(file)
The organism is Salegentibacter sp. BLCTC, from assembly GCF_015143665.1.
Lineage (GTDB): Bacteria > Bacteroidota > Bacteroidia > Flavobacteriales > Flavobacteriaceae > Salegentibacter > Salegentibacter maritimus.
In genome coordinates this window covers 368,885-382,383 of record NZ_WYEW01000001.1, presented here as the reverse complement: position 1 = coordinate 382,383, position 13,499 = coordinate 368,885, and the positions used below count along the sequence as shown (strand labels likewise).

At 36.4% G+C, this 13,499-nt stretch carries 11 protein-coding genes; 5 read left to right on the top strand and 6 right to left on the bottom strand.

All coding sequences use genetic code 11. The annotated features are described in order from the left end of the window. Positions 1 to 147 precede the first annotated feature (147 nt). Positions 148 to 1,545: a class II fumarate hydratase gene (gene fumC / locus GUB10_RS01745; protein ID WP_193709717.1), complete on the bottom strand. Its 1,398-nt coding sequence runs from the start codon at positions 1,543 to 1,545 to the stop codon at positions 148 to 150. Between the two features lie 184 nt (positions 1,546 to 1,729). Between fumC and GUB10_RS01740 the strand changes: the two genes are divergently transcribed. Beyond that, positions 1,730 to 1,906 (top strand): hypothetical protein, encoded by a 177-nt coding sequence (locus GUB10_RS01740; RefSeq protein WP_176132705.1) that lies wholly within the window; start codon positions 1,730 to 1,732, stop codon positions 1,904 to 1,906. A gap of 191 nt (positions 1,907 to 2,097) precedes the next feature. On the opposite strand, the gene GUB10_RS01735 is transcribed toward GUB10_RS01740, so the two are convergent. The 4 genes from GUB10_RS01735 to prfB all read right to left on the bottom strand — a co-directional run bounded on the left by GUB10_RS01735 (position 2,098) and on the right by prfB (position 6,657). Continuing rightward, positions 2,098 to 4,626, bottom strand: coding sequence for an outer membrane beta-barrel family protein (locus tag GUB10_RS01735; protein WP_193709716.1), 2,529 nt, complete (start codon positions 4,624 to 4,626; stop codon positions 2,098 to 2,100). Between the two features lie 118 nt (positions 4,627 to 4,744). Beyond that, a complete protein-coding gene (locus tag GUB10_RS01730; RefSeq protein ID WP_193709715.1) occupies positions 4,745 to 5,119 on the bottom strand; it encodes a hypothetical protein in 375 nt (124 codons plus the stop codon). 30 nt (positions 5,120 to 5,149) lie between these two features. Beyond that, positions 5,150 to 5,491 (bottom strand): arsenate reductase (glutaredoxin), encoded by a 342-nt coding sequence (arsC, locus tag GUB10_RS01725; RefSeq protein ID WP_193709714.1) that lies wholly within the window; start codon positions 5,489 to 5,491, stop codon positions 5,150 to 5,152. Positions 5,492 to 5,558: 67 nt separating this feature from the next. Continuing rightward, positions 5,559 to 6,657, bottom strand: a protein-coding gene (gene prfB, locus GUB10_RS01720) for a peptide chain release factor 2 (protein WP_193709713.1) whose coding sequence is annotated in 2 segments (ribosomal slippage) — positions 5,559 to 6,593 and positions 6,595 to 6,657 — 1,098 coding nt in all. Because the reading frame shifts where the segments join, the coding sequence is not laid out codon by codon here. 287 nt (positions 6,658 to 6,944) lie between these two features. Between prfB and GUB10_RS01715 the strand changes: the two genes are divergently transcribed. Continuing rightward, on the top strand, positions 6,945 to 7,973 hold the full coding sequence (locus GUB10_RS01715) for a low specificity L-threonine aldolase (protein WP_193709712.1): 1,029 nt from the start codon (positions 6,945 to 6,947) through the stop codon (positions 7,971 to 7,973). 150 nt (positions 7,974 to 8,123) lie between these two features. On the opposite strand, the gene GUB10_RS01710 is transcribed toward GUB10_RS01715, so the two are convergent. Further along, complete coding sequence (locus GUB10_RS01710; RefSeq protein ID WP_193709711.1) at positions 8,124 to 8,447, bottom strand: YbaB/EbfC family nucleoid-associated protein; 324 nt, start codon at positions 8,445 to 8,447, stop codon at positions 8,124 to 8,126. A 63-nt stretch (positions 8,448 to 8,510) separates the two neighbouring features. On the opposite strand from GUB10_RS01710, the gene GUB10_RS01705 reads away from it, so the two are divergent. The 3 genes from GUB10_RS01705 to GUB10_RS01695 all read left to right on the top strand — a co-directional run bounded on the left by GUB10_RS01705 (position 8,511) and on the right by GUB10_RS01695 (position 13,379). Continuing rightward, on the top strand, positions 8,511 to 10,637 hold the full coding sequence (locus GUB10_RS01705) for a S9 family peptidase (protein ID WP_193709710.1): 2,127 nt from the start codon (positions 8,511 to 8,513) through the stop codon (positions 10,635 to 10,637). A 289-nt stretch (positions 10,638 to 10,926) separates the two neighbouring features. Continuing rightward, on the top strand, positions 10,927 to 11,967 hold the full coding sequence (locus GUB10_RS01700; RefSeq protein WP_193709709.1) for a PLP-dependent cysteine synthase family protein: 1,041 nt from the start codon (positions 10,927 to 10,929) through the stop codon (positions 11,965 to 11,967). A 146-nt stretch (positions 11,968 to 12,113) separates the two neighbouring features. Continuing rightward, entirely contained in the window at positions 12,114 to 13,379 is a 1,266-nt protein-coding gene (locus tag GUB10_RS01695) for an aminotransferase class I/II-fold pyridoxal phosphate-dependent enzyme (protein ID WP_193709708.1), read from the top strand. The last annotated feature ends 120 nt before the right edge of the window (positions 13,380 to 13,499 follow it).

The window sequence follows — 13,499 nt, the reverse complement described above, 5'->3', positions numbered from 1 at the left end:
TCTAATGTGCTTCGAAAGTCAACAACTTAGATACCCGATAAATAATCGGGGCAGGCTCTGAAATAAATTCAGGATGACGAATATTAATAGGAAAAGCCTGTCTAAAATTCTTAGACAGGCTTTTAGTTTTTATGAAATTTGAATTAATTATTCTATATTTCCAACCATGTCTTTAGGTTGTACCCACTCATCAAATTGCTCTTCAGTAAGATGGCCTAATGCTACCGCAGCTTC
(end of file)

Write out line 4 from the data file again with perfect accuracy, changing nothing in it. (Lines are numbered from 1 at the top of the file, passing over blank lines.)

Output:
At 36.4% G+C, this 13,499-nt stretch carries 11 protein-coding genes; 5 read left to right on the top strand and 6 right to left on the bottom strand.